The world of employee benefits has moved far beyond health care and a retirement account. Benefits that improve people’s quality of life and security are growing in popularity, and employers that want to attract top talent should consider them.
“It’s all about understanding your employees and their needs,” says Peter Marcia, CEO of YouDecide, a voluntary benefits platform. Today’s nontraditional benefits address employees’ lifestyles and families as well as just their health.
Here are five nontraditional benefits you should consider offering.
College tuitions have skyrocketed, and new graduates are carrying a lot of loans. Student-loan debt in the U.S. totals about $1.4 trillion, topping even credit card debt. For companies with large populations of young employees or new graduates, a tuition-assistance or -refinancing program is an attractive benefit, Marcia says. This employee benefit has been growing in popularity, and can be offered in different ways, such as by direct loan payments, a one-time tuition reimbursement or refinancing.
For many people, pets are part of the family. More than 40 percent of households have dogs, while about a third have cats; insurance that helps people manage veterinary bills can build goodwill among employees and keep pets healthy. While this can be seen as a valuable benefit, keep in mind that a segment of your employee population won’t find it useful at all: A survey can help you determine whether it’s appropriate for your workforce.
Marcia says many of his clients are looking at “indemnity” benefits that help mitigate losses employees might suffer, such as identity-theft protection. These types of benefits are convenient for employers because they don’t require an open enrollment period, and are seen as valuable by employees because they’re often offered at a discounted rate. High-profile data-security breaches and other hacking incidents have made it clear that everyone is vulnerable to identity theft; these kinds of policies can help protect people and their assets in the event of a breach.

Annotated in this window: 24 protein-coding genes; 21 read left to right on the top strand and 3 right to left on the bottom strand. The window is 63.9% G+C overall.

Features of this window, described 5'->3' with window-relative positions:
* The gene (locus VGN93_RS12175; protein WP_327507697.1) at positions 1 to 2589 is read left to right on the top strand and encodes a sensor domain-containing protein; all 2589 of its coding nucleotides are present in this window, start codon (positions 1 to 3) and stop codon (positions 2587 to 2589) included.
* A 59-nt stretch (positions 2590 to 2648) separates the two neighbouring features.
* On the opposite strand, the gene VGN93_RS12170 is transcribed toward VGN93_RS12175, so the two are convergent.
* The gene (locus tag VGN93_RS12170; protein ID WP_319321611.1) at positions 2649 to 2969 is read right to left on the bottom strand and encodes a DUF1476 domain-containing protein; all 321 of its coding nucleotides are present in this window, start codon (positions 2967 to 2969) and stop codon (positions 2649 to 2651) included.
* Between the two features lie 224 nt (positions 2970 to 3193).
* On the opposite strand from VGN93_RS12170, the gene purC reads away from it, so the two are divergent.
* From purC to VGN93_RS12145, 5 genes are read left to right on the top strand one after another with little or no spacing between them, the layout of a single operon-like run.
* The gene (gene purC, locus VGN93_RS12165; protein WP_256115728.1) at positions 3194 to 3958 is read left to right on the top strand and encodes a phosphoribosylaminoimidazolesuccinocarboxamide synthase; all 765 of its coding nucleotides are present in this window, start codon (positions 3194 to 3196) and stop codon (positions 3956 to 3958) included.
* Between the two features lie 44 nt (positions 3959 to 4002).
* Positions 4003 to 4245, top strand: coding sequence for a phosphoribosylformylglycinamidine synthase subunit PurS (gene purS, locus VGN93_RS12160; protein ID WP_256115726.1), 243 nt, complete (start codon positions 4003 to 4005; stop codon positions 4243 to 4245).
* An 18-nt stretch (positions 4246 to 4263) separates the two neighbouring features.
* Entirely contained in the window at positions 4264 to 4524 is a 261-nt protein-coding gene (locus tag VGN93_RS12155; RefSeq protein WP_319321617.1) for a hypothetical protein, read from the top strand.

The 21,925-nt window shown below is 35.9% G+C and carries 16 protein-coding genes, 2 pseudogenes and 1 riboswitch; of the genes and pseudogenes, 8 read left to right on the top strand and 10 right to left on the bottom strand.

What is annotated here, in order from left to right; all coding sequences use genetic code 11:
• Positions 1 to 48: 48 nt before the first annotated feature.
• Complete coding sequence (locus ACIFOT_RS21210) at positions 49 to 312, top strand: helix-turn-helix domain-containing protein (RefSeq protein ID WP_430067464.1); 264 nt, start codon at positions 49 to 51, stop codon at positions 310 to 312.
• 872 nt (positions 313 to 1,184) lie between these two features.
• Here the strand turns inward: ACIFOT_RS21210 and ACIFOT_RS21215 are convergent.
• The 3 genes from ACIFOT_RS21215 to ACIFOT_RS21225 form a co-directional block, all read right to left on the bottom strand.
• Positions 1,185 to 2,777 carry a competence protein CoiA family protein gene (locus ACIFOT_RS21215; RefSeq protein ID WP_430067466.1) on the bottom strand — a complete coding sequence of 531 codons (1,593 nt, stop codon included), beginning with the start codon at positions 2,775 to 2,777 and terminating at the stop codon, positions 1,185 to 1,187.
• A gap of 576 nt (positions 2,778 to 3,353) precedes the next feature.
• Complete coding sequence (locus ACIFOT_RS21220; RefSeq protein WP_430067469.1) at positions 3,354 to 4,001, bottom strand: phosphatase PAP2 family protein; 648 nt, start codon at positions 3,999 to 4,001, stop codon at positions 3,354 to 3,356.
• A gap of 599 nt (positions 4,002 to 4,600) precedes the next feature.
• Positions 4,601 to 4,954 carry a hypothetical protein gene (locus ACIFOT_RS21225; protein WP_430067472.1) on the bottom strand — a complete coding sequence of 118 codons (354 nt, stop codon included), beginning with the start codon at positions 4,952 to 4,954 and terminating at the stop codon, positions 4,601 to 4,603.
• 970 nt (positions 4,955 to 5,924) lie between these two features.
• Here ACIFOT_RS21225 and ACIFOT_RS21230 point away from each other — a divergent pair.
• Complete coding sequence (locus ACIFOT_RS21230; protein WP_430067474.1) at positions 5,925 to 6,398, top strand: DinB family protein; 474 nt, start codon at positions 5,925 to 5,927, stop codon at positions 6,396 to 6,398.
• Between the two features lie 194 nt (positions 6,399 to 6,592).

Discounts on professional services are increasingly popular, and Marcia says he’s seen dozens of options for financial “health and wellness” options. Employers are increasingly aware of the stress that financial or legal troubles can put on employees, and so access to services for legal assistance and financial advisers are becoming more popular. Options can include discounts on financial counseling or planning, estate planning or adoption advice.
Often called “cancer insurance” even though it covers other issues as well, critical illness insurance can be attractive for older employees who know they’re at risk for certain ailments, such as heart attack or stroke. These policies pay out a lump sum in the event the employee experiences the disease or another significant health issue. Marcia says other disease or disability insurances, such as an accident plan or short- or long-term disability, can also be attractive to employees, especially when such plans fill gaps in their core health insurance coverage. “Try to match the benefits to their needs,” he says.
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